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Shams: Suns are in ‘serious talks’ with Wizards, could acquire Bradley Beal via trade

Does it make sense, roster-wise and moneywise?

Washington Wizards v Phoenix Suns Photo by Barry Gossage/NBAE via Getty Images

The Washington Wizards are looking to move on from Bradley Beal and what’s left of his five year, $251M contract this offseason. And it appears the Suns are potential suitors.

Mind blown? Welcome to the Mat Ishbia Era, I guess, where the unbelievable is reality.

Shams Charania of The Athletic let the world know on Saturday morning that this might be something that actually could happen. The Phoenix Suns and the Miami Heat are potential finalists to acquire Beal, who has four years and $207.7M left on his deal, which includes the player option in 2026-27 for $57.1M. I’m assuming he will opt into that.

Um, what? Ex-squeeze-me?

Beal’s teammate Kyle Kuzma has been mentioned in Suns’ circles as of late, but Beal? On the most recent episode of the Suns JAM Session, I proposed an Ayton/Shamet trade for Beal simply to talk about Beal, but there was no merit behind it. I didn’t think it would be actually explored.

But here we are. Let’s start with the money, shall we?

I know that Mat Ishbia doesn’t believe that money is really an object, but given the new restrictions with the collective bargaining agreement, rostering Kevin Durant, Devin, Booker, and Bradley Beal is borderline irresponsible. Just those three players, of which the soon-to-be 30 year-old Beal would be paid the highest, would combine for $130.3M. The projected salary cap is $134M.

The roster would be so top-heavy, practically no depth could occur.

Phoenix would have to rely on veteran minimum deals to fill out the majority of the roster. Ask Dave King about specifics — he’s the cap expert on the site. They would be banking on the fact that players would flock to Phoenix in an effort to play with the DBD Trio. It’s a gamble that the Suns could win, as it would be an appealing destination for free agents.

Given the 6’4” Beal is what some would classify as the, “poor man’s Booker”, his addition would likely usher in a new era in which Point Booker is the rule rather than the exception.

We just witnessed it with the Denver Nuggets as they won their championship as Jamal Murray. You could classify Murray as a shooting guard – he’s played the two-guard 28% of his career – but he played point and led his team to a title. Granted, Murray is much more of an efficient playmaker than Devin Booker.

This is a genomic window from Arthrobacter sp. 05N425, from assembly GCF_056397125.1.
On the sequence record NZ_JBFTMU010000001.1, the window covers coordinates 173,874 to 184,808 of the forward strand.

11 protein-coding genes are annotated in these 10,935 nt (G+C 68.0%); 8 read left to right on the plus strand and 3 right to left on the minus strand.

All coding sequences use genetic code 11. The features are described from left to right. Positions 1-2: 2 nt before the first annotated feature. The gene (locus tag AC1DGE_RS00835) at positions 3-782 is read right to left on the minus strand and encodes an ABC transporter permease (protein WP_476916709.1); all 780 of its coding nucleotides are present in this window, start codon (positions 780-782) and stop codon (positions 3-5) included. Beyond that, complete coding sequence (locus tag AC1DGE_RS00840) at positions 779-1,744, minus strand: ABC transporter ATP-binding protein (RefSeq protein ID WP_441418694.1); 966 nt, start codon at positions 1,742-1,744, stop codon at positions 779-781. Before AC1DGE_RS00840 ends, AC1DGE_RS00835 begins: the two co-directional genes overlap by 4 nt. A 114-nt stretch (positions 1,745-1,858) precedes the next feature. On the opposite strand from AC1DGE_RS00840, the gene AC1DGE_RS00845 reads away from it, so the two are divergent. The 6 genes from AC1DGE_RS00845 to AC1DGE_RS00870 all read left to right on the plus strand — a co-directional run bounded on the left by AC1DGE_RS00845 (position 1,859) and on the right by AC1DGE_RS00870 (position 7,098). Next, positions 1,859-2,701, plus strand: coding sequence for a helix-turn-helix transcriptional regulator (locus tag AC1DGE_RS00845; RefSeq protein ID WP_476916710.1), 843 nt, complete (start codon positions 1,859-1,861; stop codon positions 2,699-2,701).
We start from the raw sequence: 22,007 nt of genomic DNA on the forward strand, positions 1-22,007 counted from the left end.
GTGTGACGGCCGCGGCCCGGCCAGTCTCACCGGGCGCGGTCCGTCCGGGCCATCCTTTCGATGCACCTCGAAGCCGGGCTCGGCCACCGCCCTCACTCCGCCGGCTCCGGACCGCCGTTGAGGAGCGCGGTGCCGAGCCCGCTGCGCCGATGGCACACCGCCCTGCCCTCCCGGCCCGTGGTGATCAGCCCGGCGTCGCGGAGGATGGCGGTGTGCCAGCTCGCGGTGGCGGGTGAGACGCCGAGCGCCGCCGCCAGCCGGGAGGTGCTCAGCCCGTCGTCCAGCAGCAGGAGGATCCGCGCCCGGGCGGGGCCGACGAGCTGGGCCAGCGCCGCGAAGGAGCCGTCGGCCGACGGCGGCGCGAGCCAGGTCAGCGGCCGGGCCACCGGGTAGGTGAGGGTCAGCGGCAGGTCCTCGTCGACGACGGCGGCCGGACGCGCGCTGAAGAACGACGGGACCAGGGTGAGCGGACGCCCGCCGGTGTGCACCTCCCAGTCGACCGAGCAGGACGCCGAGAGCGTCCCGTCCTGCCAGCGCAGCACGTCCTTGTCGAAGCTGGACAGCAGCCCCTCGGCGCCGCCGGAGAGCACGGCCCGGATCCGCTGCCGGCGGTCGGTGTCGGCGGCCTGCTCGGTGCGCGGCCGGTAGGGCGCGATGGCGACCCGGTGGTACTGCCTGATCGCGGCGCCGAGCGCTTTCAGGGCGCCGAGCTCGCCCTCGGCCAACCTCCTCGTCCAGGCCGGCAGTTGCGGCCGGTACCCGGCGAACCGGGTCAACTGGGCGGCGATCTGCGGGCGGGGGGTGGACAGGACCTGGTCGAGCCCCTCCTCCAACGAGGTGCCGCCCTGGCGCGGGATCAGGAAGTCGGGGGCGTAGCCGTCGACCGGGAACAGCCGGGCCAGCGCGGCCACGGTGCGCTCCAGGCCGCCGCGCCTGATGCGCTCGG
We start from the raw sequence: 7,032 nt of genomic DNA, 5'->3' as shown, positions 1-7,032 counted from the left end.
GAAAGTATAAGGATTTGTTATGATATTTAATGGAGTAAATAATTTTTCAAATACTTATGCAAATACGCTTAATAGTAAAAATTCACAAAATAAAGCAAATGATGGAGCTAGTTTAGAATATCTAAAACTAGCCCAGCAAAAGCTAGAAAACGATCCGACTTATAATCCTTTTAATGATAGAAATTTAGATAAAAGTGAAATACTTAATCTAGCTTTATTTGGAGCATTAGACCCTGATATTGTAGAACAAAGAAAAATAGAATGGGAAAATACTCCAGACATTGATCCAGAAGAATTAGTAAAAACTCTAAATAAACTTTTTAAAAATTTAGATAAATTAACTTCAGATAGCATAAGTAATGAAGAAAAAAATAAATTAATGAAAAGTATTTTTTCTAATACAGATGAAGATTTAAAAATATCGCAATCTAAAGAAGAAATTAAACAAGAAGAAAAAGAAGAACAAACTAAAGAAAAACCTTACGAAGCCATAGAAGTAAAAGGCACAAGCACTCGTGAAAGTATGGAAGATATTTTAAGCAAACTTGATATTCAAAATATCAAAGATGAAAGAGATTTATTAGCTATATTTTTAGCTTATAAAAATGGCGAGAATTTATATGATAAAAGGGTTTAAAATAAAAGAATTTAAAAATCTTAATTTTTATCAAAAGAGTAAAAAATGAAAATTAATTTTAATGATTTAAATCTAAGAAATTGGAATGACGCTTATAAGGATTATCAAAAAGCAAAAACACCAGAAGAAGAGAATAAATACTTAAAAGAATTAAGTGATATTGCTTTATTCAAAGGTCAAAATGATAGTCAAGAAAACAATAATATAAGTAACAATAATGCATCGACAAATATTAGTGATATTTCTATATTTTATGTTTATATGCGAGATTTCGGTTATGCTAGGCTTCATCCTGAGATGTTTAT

Beal’s health is an issue. That last time he played over 55 games in a season? Ayton’s rookie season in 2018-19. He has had numerous lower-leg injuries, ranging from hamstring issues to knee issues, and his durability is definitely in question.

If Phoenix were to execute this deal, there are a couple of ways they can make it happen. What would Washington want? The primary reason to trade Beal is to get off of his contract. It’s a biggin’. Therefore, they could be in the market to acquire someone like Chris Paul, as his contract is not guaranteed in 2024-25.

Perhaps sending Paul and Shamet to Washington is plausible.

Washington surely would want more than that, right? Getting off the Beal contract is priority number one, but they’d want some return for their asset.

Insert Ayton.

I’m torn on this. I do like Bradley Beal as a scorer. Two seasons ago he averaged 31.3 points-per-game. But his scoring has dipped. He’s 34% from three-point range in his last three seasons. He’s not what he used to be, and that price tag? It’s like mayonnaise. It’s gross.

If Phoenix could execute this and get Kuzma as a part of the deal, I have different thoughts. A Booker-Beal-Durant-Kuzma quartet would have me singing showtimes in the asphalt summer streets of Phoenix.

As stated above, I think it’s irresponsible to build your roster this way. Is this the Mat Ishbia effect? Or is this going to make sense for the Suns?

Bradley Beal controls his own destiny. His contract include a no trade clause, so he’ll have the ultimate say. That being said, Beal’s agent Mark Bartelstein is the father of Suns’ CEO Josh Bartelstein. Happy Father’s Day.

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